Challenge bringing brumbies to town

School’s in: Horse trainer Lara Poynton and her brumby VBA Sansa in training for the Australian Brumby Challenge.

School’s in: Horse trainer Lara Poynton and her brumby VBA Sansa in training for the Australian Brumby Challenge.

BRUMBIES were in the news for all the wrong reasons last week as government and conservation bodies discussed their removal from Victorian and NSW alpine regions.

Later this year many of the former wild horses will converge on the Melbourne Showground for the 2016 Australian Brumby Challenge.

Held in conjunction with Equitana Melbourne, the challenge involves the allocation and schooling of brumbies caught in the wild by professional and amateur trainers. The unhandled and untrained horses, humanely caught as part of an ongoing national park management program, will be gentled and, if old enough, saddle trained over a 150-day period in the lead up to the competition.

Mornington professional horse trainer Lara Poynton is well into her brumby training. She trains unhandled horses through to advanced training, and believes the best way to improve a horse is through recognising and rewarding one-per-cent improvements.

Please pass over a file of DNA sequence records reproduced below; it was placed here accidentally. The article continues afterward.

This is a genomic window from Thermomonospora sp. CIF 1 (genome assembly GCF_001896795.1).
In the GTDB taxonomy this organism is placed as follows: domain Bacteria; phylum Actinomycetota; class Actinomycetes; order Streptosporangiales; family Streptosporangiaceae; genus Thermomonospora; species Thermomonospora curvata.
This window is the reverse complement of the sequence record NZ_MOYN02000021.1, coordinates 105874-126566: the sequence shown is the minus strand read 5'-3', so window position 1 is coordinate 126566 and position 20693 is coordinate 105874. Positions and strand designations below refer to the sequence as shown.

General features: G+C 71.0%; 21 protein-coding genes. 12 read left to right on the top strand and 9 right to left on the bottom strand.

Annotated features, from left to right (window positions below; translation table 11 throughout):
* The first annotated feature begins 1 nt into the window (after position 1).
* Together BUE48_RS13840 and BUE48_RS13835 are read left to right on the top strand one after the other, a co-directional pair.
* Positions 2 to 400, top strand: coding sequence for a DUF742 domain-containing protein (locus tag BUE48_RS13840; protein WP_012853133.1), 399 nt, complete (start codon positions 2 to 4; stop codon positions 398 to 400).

Poynton and her brumby VBA Sansa will take part in the four-day Equitana and showcase their philosophies and skills to demonstrate the trainability and versatility of the breed.

The event will showcase endurance, western, show jumping, trick and pleasure riding.

Victorian Brumby Association president Colleen O’Brien says taking the animals from wild to wonderful is a “heartening, exciting and emotional process that leaves spectators wanting more”.

“Trainers regularly keep fans up to date with blogs on the website and on social media, so everyone has a chance to learn about each animal’s personality, quirks and habits through the voice of their trainer” she said.

Trainers can later buy “their” horses, or sell them in a pre-approved auction to vetted buyers.

This year 18 trainers will take part in the ridden section and six in yearling preparation.

The road to professional horse training hasn’t been easy for Poynton, who says she fell off 148 times before realising there was a better way to approach riding a horse.

Now she is looking to promote safe and effective training techniques that not only work for brumbies but for horses around the world.

The finals of the challenge will be held 17-20 November at the Melbourne Showgrounds. Trainer profiles and their journeys with the horses can be followed online at

First published in the Mornington News – 6 September 2016


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